Alcohol Helps Prevent Type-2 Diabetes, Especially for the Overweight

Scientists found large differences in benefits based on gender and weight
Feb 29, 2012

Several studies have found that moderate alcohol consumption helps prevent type-2 diabetes. A new report from a team of European researchers supports that but also finds that the benefits depend on a lot of factors, including the gender of the wine drinker and their weight.

For this study, scheduled to be published in the Journal of Internal Medicine, researchers at numerous medical centers in Northern European countries, as well as Spain, Italy and the United Kingdom, pooled resources to examine the lifestyle habits of nearly 30,000 people. Those subjects are part of a larger, ongoing study, the European Prospective Investigation into Cancer and Nutrition (EPIC), which is investigating the impact of food habits on the rate of chronic disease development in more than 520,000 participants.

In general, the scientists found that moderate alcohol consumption is associated with a 13 percent lower risk of type-2 diabetes in men and 20 percent in women. Still, the researchers felt the need to dig deeper into the data.

They found that women who drank fortified wine were 32 percent less likely to develop diabetes and enjoyed the highest level of protection. However, they caution that the pool of women who preferred fortified wine over other beverages is quite small. Women who preferred table wine showed around a 10 percent lower risk than nondrinkers, and they may better represent the population at large. Moderate wine-drinking men enjoyed a 16 percent lower chance of developing diabetes.

Moderate alcohol consumption also helped reduce the diabetes risk in overweight subjects more than those of average weight. The scientists theorized that overweight men and women metabolize ethanol at a higher rate. "In our study we could only observe that the different risks of diabetes with moderate alcohol consumption for men and women were to some extent explained by fat distribution," author Joline Beulens, an assistant professor of epidemiology at the Division Julius Center in the Netherlands, told Wine Spectator. "Our study could not, however, investigate how this works."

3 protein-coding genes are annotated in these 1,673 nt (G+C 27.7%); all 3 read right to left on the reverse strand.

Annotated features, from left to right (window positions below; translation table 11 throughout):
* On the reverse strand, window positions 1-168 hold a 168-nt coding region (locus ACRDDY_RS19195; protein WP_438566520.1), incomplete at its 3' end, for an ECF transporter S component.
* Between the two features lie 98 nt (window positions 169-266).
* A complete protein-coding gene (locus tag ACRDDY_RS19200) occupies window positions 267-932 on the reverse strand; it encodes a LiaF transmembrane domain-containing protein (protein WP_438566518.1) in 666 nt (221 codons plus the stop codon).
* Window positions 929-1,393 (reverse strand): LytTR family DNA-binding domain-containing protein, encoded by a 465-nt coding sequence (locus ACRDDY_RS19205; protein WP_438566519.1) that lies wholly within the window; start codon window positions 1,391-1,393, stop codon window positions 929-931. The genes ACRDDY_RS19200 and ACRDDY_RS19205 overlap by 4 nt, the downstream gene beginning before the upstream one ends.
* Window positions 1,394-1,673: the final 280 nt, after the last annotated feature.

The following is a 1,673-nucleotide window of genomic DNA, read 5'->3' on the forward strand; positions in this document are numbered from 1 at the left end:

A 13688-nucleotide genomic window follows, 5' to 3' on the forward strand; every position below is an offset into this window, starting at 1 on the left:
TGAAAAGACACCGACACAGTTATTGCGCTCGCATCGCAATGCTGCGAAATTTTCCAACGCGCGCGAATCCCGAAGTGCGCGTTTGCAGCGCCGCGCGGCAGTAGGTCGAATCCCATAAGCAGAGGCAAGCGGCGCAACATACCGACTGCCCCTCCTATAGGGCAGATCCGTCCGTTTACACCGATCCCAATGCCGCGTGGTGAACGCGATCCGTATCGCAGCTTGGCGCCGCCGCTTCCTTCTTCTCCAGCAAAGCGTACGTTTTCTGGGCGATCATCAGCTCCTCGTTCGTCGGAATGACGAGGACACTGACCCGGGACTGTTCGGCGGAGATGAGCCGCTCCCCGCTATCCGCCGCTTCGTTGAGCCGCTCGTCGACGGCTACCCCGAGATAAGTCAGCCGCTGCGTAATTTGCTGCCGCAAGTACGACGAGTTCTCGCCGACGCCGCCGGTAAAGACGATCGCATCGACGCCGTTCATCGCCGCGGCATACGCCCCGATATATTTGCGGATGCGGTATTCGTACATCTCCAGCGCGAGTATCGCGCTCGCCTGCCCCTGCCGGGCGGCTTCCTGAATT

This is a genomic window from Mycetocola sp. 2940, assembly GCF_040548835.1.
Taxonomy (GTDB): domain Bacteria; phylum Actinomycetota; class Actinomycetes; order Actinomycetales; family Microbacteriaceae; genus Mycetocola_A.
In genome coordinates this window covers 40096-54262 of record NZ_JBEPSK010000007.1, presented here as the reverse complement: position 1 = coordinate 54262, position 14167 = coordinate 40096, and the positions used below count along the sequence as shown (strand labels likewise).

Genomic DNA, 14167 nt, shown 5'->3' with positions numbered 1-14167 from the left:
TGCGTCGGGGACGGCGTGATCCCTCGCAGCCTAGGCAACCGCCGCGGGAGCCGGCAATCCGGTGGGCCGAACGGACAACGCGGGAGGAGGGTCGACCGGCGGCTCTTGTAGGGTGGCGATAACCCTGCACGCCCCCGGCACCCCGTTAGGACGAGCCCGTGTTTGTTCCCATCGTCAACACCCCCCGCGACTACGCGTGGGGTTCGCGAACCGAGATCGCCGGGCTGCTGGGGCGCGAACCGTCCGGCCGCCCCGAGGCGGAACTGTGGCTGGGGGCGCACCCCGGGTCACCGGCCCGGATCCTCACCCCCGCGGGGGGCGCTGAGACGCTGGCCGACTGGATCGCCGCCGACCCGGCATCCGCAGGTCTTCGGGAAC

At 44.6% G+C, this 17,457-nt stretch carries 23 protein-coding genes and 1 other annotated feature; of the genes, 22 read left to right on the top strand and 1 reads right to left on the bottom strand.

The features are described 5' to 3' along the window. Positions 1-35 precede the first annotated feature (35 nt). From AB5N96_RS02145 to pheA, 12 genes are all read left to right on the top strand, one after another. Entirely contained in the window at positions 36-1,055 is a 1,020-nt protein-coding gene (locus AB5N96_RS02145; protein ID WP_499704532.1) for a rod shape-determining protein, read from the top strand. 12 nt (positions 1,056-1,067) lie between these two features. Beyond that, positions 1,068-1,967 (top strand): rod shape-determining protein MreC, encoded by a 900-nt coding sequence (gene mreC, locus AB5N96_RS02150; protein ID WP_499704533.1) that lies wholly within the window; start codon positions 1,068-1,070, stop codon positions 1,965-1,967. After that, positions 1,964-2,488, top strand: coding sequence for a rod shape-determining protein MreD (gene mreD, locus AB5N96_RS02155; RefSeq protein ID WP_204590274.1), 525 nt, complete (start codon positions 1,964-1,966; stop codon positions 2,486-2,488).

The researchers added that their observations indicate that it’s the alcohol that appears to be doing the good work, based on genetic reactions to proteins found in body fat. And the more subjects drank, the more protection they could expect, though past 50 grams of alcohol per day, all categories saw an increase in risk.

The team believes that the better results among wine drinkers, however, are likely explained by factors independent of the beverage, rather than any substance in wine. "Previous studies have shown that wine drinkers differ from drinkers of other beverages by consuming a healthier diet and being less likely to smoke," the authors wrote.

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